If you just look at the final score, you might think the Buckeye defense did more or less what it was supposed to Saturday afternoon against a sluggish Minnesota offense.
The Gophers finished with just 14 points in a 30-14 Ohio State win.
But anyone who watched the game, or who looks beyond the top line of the box score knows there are still major questions for the Buckeyes to answer.
Minnesota averaged 7.1 yards per play. Freshman running back Mohamed Ibrahim rushed for 157 yards, and averaged 6.8 yards per carry. True freshman quarterback Zack Annexstad threw for 218 yards, and averaged 9.5 yards per attempt.
Minnesota came into the game with the 111th-ranked offense in S&P+. On a per rush, per pass, and per play basis, the Gophers outgained the Buckeye offense.
Only a pair of missed field goals and two red zone turnovers kept P.J. Fleck’s team from making the final minutes very uncomfortable for Buckeye fans.
“I was disappointed in the run (defense),” said Urban Meyer. “Their back had 160 yards rushing against us, and that’s not acceptable.”
The pass defense was a concern for Meyer as well, as he watched the Buckeyes consistently give up big gains on simple slant routes.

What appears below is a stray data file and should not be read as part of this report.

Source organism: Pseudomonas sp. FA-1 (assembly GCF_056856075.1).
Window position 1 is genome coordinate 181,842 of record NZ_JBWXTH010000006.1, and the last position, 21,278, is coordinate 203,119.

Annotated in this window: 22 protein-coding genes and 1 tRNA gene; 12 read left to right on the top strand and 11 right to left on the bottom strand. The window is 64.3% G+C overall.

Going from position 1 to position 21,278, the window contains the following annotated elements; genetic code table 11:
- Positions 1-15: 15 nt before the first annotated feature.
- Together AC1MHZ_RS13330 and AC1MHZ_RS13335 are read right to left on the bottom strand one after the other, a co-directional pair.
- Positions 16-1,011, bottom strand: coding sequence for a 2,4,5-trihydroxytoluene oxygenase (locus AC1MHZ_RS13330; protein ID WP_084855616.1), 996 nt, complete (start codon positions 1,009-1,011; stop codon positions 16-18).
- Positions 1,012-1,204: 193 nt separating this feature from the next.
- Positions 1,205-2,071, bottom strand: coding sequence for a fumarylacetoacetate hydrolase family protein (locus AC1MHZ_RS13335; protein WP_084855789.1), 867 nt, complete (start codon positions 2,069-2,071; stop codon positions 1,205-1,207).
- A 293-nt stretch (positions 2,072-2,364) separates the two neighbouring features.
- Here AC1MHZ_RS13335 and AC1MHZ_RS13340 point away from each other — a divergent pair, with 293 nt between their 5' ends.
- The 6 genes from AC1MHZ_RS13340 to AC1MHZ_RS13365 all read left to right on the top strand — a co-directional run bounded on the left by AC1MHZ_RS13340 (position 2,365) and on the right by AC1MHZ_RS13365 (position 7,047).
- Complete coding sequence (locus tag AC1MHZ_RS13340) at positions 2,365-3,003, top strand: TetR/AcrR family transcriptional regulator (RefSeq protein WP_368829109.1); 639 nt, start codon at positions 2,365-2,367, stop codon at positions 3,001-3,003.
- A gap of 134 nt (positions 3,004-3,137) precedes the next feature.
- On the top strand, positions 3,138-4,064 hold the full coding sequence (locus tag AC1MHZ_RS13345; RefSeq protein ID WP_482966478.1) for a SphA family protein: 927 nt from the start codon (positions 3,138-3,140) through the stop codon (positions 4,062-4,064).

“We’re a team that challenges every throw, and when you get beat, that’s a problem,” Meyer said.
Defensive coordinator Alex Grinch said that those slants came off of plays that put the Buckeye linebackers in no-win situations.
“In college football with the run/pass option, which was the bulk of what they did offensively, it’s very difficult to take one man off the run game to ensure that you have multiple bodies in throwing lanes,” Grinch said. “You’ve got to make sure that you’re gap-sound. To take a linebacker out of a fit to play coverage, you leave yourself susceptible that way.”
Grinch tried to remain positive after the game, pointing out that the Buckeyes shut out the Gophers in the second half, and forced three turnovers. Still, he knows the clock is ticking.
“We’re running out of time in terms of being young. This is a work in progress. I think it always is, but it’s time now for us to get our feet underneath us and perform better,” he said.
Meyer said that missing a handful of starters also made Saturday more challenging than it should have been.
“You lost Damon Arnette, BB Landers really did not play, and then you have Malik Harrison and Jonathon Cooper. So everybody’s dealing with it, but it’s a fact, and we have to play better,” Meyer.
But injuries or not, Grinch knows his defense needs to figure things out soon.
“We keep saying it, and patience is running thin for us as coaches,” Grinch said.